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Schooling, cognitive ability, and health

  • M. Christopher Auld

    (University of Calgary)

  • Nirmal Sidhu

    (University of Calgary)

A large literature documents a strong correlation between health and educational outcomes. In this paper we investigate the role of cognitive ability in the health–education nexus. Using NLSY data, we show that cognitive ability accounts for roughly one quarter of the association between schooling and health. Both schooling and ability are strongly associated with health at low levels but less related or unrelated at high levels. Estimates treating schooling as endogenous to health suggest that most of the correlation between schooling and health is attributable to unobserved heterogeneity, except possibly at low levels of schooling for individuals with low cognitive ability. An implication is that policies which increase schooling will only increase health to the extent that they increase the education of poorly-educated individuals; subsidies to college education, for example, are unlikely to increase population health.

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File URL: http://128.118.178.162/eps/hew/papers/0406/0406001.pdf
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Paper provided by EconWPA in its series HEW with number 0406001.

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Length: 41 pages
Date of creation: 06 Jun 2004
Date of revision:
Handle: RePEc:wpa:wuwphe:0406001
Note: Type of Document - pdf; pages: 41
Contact details of provider: Web page: http://128.118.178.162

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  12. Donald Kenkel & Dean Lillard & Alan Mathios, 2006. "The Roles of High School Completion and GED Receipt in Smoking and Obesity," Journal of Labor Economics, University of Chicago Press, vol. 24(3), pages 635-660, July.
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  17. Mark C. Berger & J. Paul Leigh, 1989. "Schooling, Self-Selection, and Health," Journal of Human Resources, University of Wisconsin Press, vol. 24(3), pages 433-455.
  18. Ai, Chunrong & Norton, Edward C., 2003. "Interaction terms in logit and probit models," Economics Letters, Elsevier, vol. 80(1), pages 123-129, July.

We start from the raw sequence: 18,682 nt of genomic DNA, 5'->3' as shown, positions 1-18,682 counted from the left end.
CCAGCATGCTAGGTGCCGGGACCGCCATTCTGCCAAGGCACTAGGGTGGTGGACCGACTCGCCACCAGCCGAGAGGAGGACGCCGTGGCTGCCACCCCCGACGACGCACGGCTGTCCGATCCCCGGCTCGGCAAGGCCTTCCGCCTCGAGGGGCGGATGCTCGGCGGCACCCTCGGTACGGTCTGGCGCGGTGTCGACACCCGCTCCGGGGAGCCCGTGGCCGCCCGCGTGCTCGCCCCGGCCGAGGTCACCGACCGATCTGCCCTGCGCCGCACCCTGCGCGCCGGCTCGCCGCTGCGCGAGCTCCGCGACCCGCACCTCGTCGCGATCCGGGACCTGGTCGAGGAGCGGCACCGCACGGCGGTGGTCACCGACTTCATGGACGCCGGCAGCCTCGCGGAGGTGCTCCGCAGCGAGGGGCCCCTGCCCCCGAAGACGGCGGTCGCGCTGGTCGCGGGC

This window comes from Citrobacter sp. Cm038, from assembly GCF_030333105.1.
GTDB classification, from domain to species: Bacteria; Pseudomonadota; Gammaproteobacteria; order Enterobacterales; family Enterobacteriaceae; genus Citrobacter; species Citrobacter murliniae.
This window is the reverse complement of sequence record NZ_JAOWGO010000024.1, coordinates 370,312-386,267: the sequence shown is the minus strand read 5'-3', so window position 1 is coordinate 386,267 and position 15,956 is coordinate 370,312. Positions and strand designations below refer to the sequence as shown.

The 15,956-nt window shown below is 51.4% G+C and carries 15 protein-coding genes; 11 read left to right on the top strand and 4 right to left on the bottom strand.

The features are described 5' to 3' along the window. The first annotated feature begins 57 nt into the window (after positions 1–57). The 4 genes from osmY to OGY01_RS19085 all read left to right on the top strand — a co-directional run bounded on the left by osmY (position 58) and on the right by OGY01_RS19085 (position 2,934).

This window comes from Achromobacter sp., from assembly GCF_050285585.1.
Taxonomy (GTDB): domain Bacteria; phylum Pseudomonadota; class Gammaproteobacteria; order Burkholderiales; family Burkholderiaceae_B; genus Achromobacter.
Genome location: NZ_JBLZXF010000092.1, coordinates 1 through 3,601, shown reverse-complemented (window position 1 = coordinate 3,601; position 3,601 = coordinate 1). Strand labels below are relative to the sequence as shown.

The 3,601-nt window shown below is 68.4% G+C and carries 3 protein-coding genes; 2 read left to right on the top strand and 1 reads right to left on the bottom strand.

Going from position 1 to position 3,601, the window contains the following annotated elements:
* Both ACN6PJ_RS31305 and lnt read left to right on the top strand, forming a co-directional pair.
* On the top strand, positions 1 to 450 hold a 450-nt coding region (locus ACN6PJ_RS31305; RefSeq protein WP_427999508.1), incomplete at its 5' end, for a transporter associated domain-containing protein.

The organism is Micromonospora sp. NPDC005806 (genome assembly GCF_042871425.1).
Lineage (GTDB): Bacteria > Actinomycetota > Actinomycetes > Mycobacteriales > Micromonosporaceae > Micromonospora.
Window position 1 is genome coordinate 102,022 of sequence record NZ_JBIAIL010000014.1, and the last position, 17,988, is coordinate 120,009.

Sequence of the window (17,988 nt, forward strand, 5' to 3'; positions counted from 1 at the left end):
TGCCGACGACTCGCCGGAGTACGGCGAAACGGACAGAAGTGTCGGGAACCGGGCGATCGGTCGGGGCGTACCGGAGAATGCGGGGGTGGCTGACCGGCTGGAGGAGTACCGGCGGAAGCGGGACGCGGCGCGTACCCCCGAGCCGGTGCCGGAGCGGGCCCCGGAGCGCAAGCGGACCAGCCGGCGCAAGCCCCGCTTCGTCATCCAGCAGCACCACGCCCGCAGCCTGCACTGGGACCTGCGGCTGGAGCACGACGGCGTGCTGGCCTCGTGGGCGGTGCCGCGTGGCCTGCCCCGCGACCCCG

19. Dana Goldman & Darius Lakdawalla, 2001. "Understanding Health Disparities Across Education Groups," NBER Working Papers 8328, National Bureau of Economic Research, Inc.
  20. Garen, John, 1984. "The Returns to Schooling: A Selectivity Bias Approach with a Continuous Choice Variable," Econometrica, Econometric Society, vol. 52(5), pages 1199-1218, September.
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  23. James Heckman & Edward Vytlacil, 1998. "Instrumental Variables Methods for the Correlated Random Coefficient Model: Estimating the Average Rate of Return to Schooling When the Return is Correlated with Schooling," Journal of Human Resources, University of Wisconsin Press, vol. 33(4), pages 974-987.
  24. Anne Case & Angela Fertig & Christina Paxson, 2004. "The Lasting Impact of Childhood Health and Circumstance," Working Papers 246, Princeton University, Woodrow Wilson School of Public and International Affairs, Center for Health and Wellbeing..
  25. Arendt, Jacob Nielsen, 2005. "Does education cause better health? A panel data analysis using school reforms for identification," Economics of Education Review, Elsevier, vol. 24(2), pages 149-160, April.
  26. Hartog, Joop & Oosterbeek, Hessel, 1998. "Health, wealth and happiness: why pursue a higher education?," Economics of Education Review, Elsevier, vol. 17(3), pages 245-256, June.
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